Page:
Citing ‘Inexcusable’ Treatment, Advisers Quit National Parks Panel
Posted January 16, 2018 11:49 p.m. EST
WASHINGTON — The majority of members of the National Parks System Advisory Board, which advises the federal government on management of the country’s national parks, have jointly resigned to protest Trump administration policies that the board members say have ignored science, squelched efforts to address climate change and undermined environmental protections.
The advisory board was established in 1935 to advise the secretary of the interior, who oversees management of the country’s national parks and monuments. Since taking office last year, Interior Secretary Ryan Zinke has come under criticism from environmental advocates for promoting President Donald Trump’s agenda of opening up the nation’s public lands and waters to fossil-fuel exploration, and for reducing the protection of public monuments.
This month Zinke announced a plan to open up the majority of the nation’s coastlines to offshore drilling. And in December, the administration reduced the size of two national monuments in Utah, Bears Ears and Grand Staircase-Escalante, by some 2 million acres, the largest rollback of federal land protection in the nation’s history.
“From all of the events of this past year I have a profound concern that the mission of stewardship, protection, and advancement of our National Parks has been set aside,” wrote Tony Knowles, the head of the advisory board, in a resignation letter dated Monday that was co-signed by eight other members of the 12-member panel. The Washington Post first reported the letter.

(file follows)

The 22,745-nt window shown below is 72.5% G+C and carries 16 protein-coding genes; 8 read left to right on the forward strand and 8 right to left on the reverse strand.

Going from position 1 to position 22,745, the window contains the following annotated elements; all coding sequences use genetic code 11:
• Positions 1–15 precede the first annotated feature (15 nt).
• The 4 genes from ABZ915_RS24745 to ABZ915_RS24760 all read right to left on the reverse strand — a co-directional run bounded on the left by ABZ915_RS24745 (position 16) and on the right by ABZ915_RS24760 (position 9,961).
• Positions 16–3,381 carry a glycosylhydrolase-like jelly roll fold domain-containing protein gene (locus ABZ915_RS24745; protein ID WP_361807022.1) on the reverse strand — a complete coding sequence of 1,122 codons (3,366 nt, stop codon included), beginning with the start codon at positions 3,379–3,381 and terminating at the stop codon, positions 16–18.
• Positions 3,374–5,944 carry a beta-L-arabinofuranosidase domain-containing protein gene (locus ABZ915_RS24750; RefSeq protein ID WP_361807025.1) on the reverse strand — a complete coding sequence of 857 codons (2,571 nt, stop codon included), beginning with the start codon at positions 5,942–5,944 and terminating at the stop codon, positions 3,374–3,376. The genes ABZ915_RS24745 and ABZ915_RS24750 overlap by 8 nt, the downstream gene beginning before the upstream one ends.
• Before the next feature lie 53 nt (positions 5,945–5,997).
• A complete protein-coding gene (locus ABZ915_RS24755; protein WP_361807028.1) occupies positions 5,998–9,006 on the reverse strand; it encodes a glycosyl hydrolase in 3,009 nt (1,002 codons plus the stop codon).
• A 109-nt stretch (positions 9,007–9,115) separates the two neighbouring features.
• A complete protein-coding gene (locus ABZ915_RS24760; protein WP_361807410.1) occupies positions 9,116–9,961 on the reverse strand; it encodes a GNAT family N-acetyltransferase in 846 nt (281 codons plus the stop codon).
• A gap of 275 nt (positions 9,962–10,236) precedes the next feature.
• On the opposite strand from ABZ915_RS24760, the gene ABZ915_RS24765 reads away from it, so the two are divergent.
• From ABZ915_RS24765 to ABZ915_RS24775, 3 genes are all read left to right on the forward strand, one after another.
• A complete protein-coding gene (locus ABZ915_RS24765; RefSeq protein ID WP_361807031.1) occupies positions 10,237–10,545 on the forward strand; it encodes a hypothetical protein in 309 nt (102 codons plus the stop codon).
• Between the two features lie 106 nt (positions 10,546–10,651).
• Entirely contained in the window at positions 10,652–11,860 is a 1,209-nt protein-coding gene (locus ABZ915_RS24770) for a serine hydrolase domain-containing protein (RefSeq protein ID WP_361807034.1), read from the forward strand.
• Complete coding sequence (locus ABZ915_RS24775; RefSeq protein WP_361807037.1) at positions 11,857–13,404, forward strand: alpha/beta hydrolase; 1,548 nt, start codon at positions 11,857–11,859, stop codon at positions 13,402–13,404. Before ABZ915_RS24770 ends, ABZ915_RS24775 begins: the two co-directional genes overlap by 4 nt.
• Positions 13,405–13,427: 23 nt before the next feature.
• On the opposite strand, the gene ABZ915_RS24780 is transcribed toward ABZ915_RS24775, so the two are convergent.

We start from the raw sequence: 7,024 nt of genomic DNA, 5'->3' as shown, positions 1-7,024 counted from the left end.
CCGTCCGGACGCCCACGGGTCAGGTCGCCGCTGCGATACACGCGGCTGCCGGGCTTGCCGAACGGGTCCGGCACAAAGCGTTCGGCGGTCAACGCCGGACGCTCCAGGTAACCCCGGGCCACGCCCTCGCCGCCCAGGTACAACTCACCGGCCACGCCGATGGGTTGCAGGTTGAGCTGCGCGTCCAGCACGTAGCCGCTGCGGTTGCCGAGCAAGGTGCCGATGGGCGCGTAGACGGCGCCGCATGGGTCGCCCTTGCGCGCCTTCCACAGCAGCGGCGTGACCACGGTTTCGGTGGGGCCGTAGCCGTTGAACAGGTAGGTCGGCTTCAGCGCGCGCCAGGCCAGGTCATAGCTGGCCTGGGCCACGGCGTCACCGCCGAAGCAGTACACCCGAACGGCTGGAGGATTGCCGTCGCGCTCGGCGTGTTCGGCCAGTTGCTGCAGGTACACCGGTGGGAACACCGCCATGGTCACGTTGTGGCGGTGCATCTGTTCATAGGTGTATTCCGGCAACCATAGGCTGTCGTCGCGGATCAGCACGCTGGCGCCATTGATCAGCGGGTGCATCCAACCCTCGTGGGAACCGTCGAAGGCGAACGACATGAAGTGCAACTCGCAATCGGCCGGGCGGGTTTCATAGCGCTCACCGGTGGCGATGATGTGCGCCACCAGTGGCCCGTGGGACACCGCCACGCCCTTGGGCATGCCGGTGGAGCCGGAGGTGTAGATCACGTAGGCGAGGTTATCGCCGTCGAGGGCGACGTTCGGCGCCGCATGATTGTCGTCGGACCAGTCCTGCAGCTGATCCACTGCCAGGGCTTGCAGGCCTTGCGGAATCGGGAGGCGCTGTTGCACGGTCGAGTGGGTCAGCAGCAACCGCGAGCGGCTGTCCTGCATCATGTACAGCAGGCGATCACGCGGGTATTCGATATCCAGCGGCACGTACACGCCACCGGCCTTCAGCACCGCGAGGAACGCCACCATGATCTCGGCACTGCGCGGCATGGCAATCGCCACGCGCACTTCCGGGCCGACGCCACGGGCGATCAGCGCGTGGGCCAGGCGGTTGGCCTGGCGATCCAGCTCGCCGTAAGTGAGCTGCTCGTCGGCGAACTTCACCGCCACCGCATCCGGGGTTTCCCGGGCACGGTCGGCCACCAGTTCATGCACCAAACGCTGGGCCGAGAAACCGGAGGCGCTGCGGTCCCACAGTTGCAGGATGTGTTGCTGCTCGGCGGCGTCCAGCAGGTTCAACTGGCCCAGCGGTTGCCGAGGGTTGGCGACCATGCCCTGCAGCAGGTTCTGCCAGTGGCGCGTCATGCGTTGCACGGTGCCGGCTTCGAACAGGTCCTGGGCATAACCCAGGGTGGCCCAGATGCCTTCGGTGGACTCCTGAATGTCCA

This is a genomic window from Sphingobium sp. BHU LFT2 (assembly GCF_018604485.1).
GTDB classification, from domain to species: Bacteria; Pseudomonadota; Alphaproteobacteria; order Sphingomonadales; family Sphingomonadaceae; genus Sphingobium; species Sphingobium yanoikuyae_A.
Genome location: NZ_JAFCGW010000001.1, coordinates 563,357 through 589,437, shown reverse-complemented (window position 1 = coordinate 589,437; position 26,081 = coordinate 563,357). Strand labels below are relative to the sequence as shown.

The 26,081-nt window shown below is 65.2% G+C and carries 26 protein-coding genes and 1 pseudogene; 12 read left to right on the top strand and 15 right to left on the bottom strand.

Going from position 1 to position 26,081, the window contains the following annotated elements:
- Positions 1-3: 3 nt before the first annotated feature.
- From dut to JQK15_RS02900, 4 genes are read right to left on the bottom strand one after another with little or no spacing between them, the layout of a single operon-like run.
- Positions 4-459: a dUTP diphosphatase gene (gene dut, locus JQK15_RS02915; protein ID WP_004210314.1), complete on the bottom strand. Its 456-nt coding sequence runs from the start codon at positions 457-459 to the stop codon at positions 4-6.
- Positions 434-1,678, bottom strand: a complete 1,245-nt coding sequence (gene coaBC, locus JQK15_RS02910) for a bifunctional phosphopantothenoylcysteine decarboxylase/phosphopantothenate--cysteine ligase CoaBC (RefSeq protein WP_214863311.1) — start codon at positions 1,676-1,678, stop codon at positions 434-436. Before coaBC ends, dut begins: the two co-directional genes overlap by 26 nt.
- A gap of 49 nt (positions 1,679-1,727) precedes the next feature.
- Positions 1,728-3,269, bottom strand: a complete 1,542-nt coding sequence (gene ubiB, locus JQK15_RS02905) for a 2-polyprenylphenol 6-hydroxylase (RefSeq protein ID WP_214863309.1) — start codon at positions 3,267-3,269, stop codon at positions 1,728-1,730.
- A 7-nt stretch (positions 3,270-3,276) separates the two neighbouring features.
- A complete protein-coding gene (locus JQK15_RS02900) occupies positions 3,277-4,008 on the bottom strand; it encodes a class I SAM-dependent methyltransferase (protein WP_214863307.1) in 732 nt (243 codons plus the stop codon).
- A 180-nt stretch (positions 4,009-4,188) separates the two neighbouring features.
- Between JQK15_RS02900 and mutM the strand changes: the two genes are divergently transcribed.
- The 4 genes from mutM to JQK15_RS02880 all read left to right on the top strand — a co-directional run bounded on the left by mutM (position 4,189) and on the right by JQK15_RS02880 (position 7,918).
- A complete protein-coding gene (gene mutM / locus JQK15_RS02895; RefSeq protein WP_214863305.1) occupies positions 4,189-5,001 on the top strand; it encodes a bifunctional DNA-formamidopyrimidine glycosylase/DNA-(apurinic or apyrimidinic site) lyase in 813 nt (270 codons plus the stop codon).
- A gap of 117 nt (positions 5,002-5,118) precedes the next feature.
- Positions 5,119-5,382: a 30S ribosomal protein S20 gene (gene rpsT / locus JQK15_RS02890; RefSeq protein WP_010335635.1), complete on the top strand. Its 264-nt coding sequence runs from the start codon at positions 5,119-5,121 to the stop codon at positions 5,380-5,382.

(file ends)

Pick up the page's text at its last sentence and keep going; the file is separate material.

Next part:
“We resigned because we were deeply disappointed with the department and we were concerned,” Knowles said in an interview. Zinke, he said, “appears to have no interest in continuing the agenda of science, the effect of climate change, pursuing the protection of the ecosystem.”
Knowles said that Zinke has refused to meet with his board during his tenure.
Phil Francis, chairman of the Coalition to Protect America’s National Parks, an advocacy group of current and former national park employees, said Tuesday evening, “This discourteous and disrespectful treatment of the Board is inexcusable and, unfortunately, consistent with a decidedly anti-park pattern demonstrated by Secretary Zinke’s department.”
An Interior Department spokeswoman did not respond to an emailed request for comment.
Zinke has sought to portray himself as a champion of national parks and has compared himself to Theodore Roosevelt, the founder of the national parks system.
The resignations come amid growing concern by scientists that their voices are being suppressed by the Trump administration. In May, the Environmental Protection Agency dismissed several members of its Board of Scientific Counselors in a move that Trump administration officials said was designed to give greater voice to industry interests in the agency.